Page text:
State Budget Woes

It is hard to be optimistic about passing the state budget a record one hundred days late, but as they say, when life gives you lemons, make lemonade. Or, for Governor Arnold Schwarzenegger, when life gives you road apples, feed them to poor people.

That’s exactly what happened when the Governor was through with line-item vetoes that cut almost $1 billion from the $87.5 billion budget on Friday, October 8. Two-fifths of the cuts directly affect programs that provide childcare services to poor families and mental health services for developmentally disabled students.

This might seem excessive, vulgar even, considering that it doesn’t put much of a dent in the estimated $20 billion gap between state income and expenditures but there is always a bright side, even to budget cuts that assault poor children and the developmentally disabled.

According to early reports, both the University of California and California State University systems will each receive $250 million more for the next fiscal year. This would be great news for the “$237.1 million gap” in the UC budget that ASUCI’s Executive Vice President, Andres Gonzalez, reported last week in a letter to the New University, were it not for the mysterious alchemy of crafting a budget.

Gonzalez echoed reports from many in attendance at the recent UC Student Association meeting, stating that the Regents intend to pass yet another massive fee increase (up to 20 percent!) at their November meeting.

What does this mean for us as students? The state is demolishing the social safety net, ostensibly in order to help institutions like public education, which is becoming so cost-prohibitive that it’s hard to imagine a future for the UC that doesn’t reflect a Mad Max film. A future when there are history courses focusing on the long-ago time when (a handful) of Black and Hispanic students were able to go to college.

What, then, do we do when the limits on the state budget become so extreme that we are faced with months-late budgets that are all but printed on the skins of endangered animals?

Raise taxes. Raise taxes, and enforce the tax code most strictly for wealthy Californians. Shift the tax burden from the working class to the rich, as it has been for the entire history of the income tax in America. As long as there is record-level poverty in America, let us heartily redistribute wealth.

If conservatives call this a smokescreen for socialism, then let us openly call it socialism. If conservatives charge that it is a Robin Hood fantasy, then let us charge them with imposing a robbing-the-poor reality onto the state. If conservatives make their classic argument that raising taxes will destroy technological innovation, then let us reply, “I haven’t even figured out how to work the first iPhone, what’s so great about a newer one?” And, if there are liberals and progressives who demand we slow the course, then let us call them what they are – conservatives.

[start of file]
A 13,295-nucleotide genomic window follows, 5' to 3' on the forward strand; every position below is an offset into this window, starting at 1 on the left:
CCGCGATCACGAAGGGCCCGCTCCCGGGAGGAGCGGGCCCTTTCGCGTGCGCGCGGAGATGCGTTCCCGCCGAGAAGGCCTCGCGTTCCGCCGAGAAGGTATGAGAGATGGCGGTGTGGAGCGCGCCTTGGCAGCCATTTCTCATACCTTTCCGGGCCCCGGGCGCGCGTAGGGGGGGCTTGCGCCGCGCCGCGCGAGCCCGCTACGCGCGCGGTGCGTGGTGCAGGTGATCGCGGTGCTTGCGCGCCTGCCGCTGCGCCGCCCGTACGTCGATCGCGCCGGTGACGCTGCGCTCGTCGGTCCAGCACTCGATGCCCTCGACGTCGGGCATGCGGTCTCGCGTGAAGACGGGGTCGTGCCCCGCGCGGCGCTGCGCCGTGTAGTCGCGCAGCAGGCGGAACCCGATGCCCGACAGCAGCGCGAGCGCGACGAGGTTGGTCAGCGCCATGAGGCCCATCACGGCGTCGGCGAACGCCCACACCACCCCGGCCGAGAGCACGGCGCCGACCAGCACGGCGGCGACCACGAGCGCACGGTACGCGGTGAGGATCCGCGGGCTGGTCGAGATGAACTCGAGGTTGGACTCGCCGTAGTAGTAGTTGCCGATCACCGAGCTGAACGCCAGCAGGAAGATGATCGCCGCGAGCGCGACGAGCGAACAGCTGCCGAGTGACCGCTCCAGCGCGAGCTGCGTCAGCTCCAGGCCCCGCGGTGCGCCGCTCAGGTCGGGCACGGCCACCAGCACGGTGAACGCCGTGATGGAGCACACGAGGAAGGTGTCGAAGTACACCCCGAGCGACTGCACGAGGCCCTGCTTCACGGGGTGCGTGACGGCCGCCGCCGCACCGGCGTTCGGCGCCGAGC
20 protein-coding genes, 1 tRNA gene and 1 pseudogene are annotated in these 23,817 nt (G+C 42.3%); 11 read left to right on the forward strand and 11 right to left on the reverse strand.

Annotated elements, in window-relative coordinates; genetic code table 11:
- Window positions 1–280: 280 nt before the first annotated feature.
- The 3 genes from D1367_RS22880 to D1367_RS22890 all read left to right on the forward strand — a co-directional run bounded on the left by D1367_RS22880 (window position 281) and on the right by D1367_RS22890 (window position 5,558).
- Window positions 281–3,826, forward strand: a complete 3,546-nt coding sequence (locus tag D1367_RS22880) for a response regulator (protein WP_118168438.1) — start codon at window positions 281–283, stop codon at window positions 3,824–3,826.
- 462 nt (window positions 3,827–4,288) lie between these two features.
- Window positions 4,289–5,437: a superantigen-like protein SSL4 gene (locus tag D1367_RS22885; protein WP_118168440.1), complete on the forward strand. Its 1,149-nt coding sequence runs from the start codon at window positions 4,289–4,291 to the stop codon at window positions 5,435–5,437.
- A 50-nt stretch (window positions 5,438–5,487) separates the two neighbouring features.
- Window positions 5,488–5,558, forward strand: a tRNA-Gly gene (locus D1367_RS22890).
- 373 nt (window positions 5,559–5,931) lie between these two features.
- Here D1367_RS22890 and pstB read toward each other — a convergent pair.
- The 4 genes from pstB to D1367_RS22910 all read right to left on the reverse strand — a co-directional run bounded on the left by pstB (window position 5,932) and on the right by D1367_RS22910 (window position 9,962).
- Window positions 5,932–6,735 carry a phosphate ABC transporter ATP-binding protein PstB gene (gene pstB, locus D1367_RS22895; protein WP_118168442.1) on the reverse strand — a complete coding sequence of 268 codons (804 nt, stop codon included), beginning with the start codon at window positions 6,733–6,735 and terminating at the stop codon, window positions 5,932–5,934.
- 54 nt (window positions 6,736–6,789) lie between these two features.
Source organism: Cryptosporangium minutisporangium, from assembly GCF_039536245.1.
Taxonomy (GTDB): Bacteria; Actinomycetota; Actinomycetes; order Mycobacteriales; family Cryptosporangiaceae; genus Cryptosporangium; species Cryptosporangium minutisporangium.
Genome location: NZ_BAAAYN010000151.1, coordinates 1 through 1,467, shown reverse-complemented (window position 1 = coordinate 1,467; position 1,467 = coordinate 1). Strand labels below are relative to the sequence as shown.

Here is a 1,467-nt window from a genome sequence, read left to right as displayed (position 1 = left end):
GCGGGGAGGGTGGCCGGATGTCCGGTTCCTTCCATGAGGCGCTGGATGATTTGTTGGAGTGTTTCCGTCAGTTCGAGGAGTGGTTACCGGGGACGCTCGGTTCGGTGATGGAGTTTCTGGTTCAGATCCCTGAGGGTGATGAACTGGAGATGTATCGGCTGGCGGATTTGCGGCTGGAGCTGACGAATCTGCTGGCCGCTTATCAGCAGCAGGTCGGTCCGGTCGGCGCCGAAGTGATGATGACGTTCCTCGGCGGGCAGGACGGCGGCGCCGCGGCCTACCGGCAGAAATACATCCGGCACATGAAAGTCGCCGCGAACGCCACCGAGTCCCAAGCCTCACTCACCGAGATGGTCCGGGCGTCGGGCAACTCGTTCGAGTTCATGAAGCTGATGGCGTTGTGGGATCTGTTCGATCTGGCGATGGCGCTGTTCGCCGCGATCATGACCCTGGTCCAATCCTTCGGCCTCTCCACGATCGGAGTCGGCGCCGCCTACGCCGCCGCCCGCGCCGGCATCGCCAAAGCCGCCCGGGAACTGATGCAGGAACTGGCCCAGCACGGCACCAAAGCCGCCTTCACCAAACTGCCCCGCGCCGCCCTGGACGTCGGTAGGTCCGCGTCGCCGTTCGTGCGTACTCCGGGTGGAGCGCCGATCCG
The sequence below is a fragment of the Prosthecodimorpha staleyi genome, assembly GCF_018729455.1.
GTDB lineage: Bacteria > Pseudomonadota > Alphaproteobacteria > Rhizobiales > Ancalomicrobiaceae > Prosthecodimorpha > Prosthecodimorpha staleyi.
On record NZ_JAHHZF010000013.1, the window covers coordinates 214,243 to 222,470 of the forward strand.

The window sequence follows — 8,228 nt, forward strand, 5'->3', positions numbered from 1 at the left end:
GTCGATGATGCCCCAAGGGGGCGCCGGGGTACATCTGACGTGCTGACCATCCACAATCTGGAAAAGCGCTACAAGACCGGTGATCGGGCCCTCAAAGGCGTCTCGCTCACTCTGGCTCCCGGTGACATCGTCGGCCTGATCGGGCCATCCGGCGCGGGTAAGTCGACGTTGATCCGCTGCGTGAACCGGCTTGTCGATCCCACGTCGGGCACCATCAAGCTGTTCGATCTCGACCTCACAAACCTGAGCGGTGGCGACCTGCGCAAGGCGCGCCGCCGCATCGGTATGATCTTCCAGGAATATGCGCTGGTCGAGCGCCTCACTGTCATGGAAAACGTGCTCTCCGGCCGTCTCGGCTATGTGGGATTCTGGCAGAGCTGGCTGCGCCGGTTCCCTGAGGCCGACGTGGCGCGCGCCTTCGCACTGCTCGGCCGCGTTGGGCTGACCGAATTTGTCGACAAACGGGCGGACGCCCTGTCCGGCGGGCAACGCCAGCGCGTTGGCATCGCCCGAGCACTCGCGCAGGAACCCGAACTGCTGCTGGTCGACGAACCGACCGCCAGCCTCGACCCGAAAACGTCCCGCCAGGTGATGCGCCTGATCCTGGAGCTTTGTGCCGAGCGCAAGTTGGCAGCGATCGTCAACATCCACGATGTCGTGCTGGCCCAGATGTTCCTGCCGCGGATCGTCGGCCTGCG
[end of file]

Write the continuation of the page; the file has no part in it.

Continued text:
Remember, after all, that we are university students. We can be safe, conservative and unimaginative when we’re thirty. For now, we should embrace every moral and ethical impulse we still have to demand that every person have a right to food, shelter, clothing, an education, leisure time and health care. What’s the worst that could happen? We enjoy a period of sustained growth that benefits all people before the country swings to the right again?

If we want to constitute anything resembling an ethical citizenry, let us protect the poor and working classes not from mythical welfare queens and criminals, from Muslim terrorists and marriage-minded gays and lesbians or from foreign-born presidents and white slavery, but from the wealthy. And if you don’t know where to start, just look at the names on our campus buildings and our schools.

One thing is certain: the austerity measures we’re seeing imposed on all sectors of society (with the notable exceptions of the police, military and prisons) are already far too much to handle. Most UCI students cannot appreciate the crisis because the majority of them come from the top five percent of income-earning families, according to the UC StatFinder website.

It is becoming more and more vital for us, as students, to engage critically with state functions. We must have the will to take the time to understand the real existing problems with the state budget, but we must also have the courage to reject the state’s excuses and rationalizations, and to demand a more ethical world.

James Bliss is a fifth-year political science, women’s studies, and African-American studies triple major. He can be reached at jbliss@uci.edu.